How does this relate to body metabolism? Basically, if the body fluids are acid they will seek alkaline minerals to react with - such as sodium, potassium, zinc, iron, calcium. These are found in the liver, muscles, ligaments and bones, etc., if too little is available from the diet. But why should this happen? Effectively, all the body`s internal fluids are designed to be slightly alkaline, such as interstitial fluid, cerebrospinal and lymphatic fluid, liver bile and so on. The only exception to this is the hydrochloric acid produced by the stomach.
When food is consumed and metabolized, however, not all of it is used up. A residue remains and this has been called ash (and perhaps the major area of disagreement in this subject is over the classification of foods into acid-ash forming and alkaline-ash forming foods). Digestion oxidizes foods in much the same way as if they were burned except that it involves enzymes operating at low temperatures; a lemon, for example, will break down into carbohydrates that will further break down into carbon dioxide and water leaving a residual alkaline ash consisting of minerals salts such as sodium, potassium and calcium etc. So while a lemon will taste acid and present an acid pH if tested raw, its ash will be alkaline and so will its effect on the body.
The body has to rid itself of its acid wastes. This type of acid ash cannot be eliminated through the lungs as carbon dioxide and water in the same way as cellular metabolism. Instead the body has to buffer the ash with alkaline substances in order to neutralize it. Buffering takes place both inside and outside the cell, the majority of the buffering occurring in the blood itself.
However as both these researchers have shown, supplementing the diet with appropriate alkalizing agents washighly beneficial in elevating the systemic pH by replenishing the alkaline mineral and enzyme reserves. Since systemic deficiencies show only in the last instance in the digestive tract, practitioners should not wait until the signs and symptoms of poor digestion become evident. From a preventative perspective, compensation should be made when symptoms are minimal and the anabolic pH is below 7.4 after an Alkaline Load Test (see "Correlative Urinalysis" by M T Morter).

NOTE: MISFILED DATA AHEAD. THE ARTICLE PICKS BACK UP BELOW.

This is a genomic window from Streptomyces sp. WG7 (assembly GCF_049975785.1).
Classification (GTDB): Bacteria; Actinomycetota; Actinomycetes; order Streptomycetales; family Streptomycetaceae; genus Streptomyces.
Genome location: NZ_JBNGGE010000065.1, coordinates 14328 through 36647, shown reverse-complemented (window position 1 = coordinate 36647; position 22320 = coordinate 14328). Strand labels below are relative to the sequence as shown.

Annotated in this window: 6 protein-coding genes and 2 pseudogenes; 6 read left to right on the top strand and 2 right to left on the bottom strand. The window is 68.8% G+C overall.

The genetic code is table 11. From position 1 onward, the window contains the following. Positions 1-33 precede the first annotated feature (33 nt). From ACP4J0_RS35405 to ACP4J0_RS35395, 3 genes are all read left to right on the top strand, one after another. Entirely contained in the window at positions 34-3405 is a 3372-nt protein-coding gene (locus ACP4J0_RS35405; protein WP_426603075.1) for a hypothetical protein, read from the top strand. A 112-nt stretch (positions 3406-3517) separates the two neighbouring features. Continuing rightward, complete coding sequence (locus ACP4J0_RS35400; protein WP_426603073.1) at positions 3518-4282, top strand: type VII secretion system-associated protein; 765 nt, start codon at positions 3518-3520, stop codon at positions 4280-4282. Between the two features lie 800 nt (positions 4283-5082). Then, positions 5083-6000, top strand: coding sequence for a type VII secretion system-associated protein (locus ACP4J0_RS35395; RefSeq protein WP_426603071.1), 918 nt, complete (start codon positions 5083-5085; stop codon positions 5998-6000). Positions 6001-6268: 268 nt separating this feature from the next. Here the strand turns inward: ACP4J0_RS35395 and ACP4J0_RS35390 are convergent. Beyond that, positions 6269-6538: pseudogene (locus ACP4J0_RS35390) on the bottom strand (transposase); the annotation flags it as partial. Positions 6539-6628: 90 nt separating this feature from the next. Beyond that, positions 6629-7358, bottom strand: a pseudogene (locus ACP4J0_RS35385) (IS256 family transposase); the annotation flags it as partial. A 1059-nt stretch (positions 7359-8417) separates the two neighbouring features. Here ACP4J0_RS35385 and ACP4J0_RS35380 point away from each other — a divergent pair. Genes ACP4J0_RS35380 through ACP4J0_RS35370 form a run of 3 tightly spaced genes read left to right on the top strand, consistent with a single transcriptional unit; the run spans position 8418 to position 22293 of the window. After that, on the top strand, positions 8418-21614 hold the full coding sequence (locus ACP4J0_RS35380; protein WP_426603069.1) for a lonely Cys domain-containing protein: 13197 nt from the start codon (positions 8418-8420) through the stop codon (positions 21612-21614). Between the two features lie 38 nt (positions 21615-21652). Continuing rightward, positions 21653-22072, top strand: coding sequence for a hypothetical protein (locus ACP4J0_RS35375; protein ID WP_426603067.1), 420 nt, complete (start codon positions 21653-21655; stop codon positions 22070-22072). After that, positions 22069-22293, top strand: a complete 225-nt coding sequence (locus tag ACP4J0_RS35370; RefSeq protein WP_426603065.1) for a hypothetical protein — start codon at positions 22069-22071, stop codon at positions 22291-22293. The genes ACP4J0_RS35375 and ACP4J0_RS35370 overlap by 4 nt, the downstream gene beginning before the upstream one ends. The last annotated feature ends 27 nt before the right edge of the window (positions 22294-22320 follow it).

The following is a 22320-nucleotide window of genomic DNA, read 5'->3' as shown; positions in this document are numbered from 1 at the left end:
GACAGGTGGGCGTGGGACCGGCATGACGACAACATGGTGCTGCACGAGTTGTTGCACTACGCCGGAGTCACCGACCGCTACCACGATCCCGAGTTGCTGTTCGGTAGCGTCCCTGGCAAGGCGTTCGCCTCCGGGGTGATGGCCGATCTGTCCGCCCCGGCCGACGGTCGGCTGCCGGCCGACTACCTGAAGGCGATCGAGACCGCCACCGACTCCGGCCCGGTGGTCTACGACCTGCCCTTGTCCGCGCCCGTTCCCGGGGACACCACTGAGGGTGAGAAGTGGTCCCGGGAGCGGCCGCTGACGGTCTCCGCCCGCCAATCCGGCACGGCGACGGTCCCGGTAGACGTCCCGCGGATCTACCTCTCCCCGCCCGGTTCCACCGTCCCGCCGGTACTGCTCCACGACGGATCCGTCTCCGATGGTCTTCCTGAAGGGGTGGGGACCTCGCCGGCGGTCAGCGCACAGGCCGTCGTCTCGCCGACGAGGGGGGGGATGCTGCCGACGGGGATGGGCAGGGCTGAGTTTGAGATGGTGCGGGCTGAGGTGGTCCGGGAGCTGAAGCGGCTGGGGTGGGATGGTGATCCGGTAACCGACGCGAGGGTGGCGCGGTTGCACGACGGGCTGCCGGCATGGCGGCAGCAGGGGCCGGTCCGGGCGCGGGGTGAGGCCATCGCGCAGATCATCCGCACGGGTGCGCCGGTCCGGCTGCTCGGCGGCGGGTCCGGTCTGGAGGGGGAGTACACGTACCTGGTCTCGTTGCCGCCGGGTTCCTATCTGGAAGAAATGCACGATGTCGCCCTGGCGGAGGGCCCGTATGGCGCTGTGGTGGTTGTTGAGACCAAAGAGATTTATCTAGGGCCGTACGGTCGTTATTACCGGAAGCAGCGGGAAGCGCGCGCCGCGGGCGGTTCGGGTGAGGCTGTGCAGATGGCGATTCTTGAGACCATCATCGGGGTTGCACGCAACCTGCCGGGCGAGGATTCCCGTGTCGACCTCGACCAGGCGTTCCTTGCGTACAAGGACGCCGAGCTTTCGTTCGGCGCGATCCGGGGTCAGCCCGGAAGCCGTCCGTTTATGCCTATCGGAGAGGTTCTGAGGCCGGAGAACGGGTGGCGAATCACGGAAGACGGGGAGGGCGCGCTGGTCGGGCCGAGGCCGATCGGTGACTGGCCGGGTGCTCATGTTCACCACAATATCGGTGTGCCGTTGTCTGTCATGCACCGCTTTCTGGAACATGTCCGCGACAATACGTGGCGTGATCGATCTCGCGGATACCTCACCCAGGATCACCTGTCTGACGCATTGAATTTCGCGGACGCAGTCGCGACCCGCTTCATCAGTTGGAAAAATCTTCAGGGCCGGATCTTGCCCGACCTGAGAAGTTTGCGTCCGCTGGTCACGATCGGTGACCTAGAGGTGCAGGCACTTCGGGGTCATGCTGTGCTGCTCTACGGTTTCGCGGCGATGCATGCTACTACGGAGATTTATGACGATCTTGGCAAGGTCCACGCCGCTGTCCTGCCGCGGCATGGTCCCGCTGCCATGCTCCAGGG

Click Here for articles on the Dangers of Reverse Osmosis and Distilled Water
Acid/ Alkaline pH Food Chart $15.00
Ideal easy reference kitchen companion.
Testing your Salivary pH
To perform this simple test, all you need is a roll of testing pH paper (preferably pHydrion test paper), a plastic spoon and some fresh saliva.
Testing Your Urinary pH
The pH of the urine indicates how the body is working to maintain the proper pH of the blood. The urine reveals the alkaline building (anabolic) and acid tearing down (catabolic) cycles. The pH of urine indicates the efforts of the body via the kidneys, adrenals, lungs and gonads to regulate body pH balance through the buffer salts and hormones. Urine can provide a fairly accurate picture of body chemistry, because the kidneys filter out the buffer salts of pH regulation and provide values based on what the body is eliminating. Urine pH can vary from around 4.5 to 9.0 for its extremes, but the ideal range is 6.5 to 7.0+. Urinary pH tends to be lower in the morning and higher in the evening.
The pH of the urine can vary widely. The pH of urine is also affected by the biochemicals that the body is eliminating. These include biochemicals such as excess minerals, vitamins, and products of metabolism and also include drugs and toxins being eliminated by the body.